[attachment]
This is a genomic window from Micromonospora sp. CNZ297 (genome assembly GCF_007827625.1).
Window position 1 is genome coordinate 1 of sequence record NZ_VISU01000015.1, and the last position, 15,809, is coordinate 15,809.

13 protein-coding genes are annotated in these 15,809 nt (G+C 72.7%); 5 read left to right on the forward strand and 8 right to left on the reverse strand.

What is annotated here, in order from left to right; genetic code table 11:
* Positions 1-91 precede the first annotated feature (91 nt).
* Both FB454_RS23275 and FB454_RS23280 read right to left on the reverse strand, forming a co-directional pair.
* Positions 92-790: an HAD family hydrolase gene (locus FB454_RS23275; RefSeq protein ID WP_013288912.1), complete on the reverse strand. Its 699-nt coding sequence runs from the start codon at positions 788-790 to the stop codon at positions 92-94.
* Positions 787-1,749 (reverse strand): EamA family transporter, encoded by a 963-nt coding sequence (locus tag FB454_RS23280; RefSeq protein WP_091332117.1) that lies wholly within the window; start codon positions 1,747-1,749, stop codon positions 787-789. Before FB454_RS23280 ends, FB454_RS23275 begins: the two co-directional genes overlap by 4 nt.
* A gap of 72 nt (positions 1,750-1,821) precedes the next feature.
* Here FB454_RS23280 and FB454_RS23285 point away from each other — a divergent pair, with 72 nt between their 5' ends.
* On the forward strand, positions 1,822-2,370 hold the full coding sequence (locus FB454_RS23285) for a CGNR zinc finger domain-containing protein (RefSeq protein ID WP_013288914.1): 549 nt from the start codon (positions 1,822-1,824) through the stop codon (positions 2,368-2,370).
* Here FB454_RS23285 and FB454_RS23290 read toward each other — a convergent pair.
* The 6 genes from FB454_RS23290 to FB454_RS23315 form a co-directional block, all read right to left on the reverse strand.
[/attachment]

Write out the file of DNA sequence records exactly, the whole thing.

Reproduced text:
This is a genomic window from Micromonospora sp. CNZ297 (genome assembly GCF_007827625.1).
Window position 1 is genome coordinate 1 of sequence record NZ_VISU01000015.1, and the last position, 15,809, is coordinate 15,809.

13 protein-coding genes are annotated in these 15,809 nt (G+C 72.7%); 5 read left to right on the forward strand and 8 right to left on the reverse strand.

What is annotated here, in order from left to right; genetic code table 11:
* Positions 1-91 precede the first annotated feature (91 nt).
* Both FB454_RS23275 and FB454_RS23280 read right to left on the reverse strand, forming a co-directional pair.
* Positions 92-790: an HAD family hydrolase gene (locus FB454_RS23275; RefSeq protein ID WP_013288912.1), complete on the reverse strand. Its 699-nt coding sequence runs from the start codon at positions 788-790 to the stop codon at positions 92-94.
* Positions 787-1,749 (reverse strand): EamA family transporter, encoded by a 963-nt coding sequence (locus tag FB454_RS23280; RefSeq protein WP_091332117.1) that lies wholly within the window; start codon positions 1,747-1,749, stop codon positions 787-789. Before FB454_RS23280 ends, FB454_RS23275 begins: the two co-directional genes overlap by 4 nt.
* A gap of 72 nt (positions 1,750-1,821) precedes the next feature.
* Here FB454_RS23280 and FB454_RS23285 point away from each other — a divergent pair, with 72 nt between their 5' ends.
* On the forward strand, positions 1,822-2,370 hold the full coding sequence (locus FB454_RS23285) for a CGNR zinc finger domain-containing protein (RefSeq protein ID WP_013288914.1): 549 nt from the start codon (positions 1,822-1,824) through the stop codon (positions 2,368-2,370).
* Here FB454_RS23285 and FB454_RS23290 read toward each other — a convergent pair.
* The 6 genes from FB454_RS23290 to FB454_RS23315 form a co-directional block, all read right to left on the reverse strand.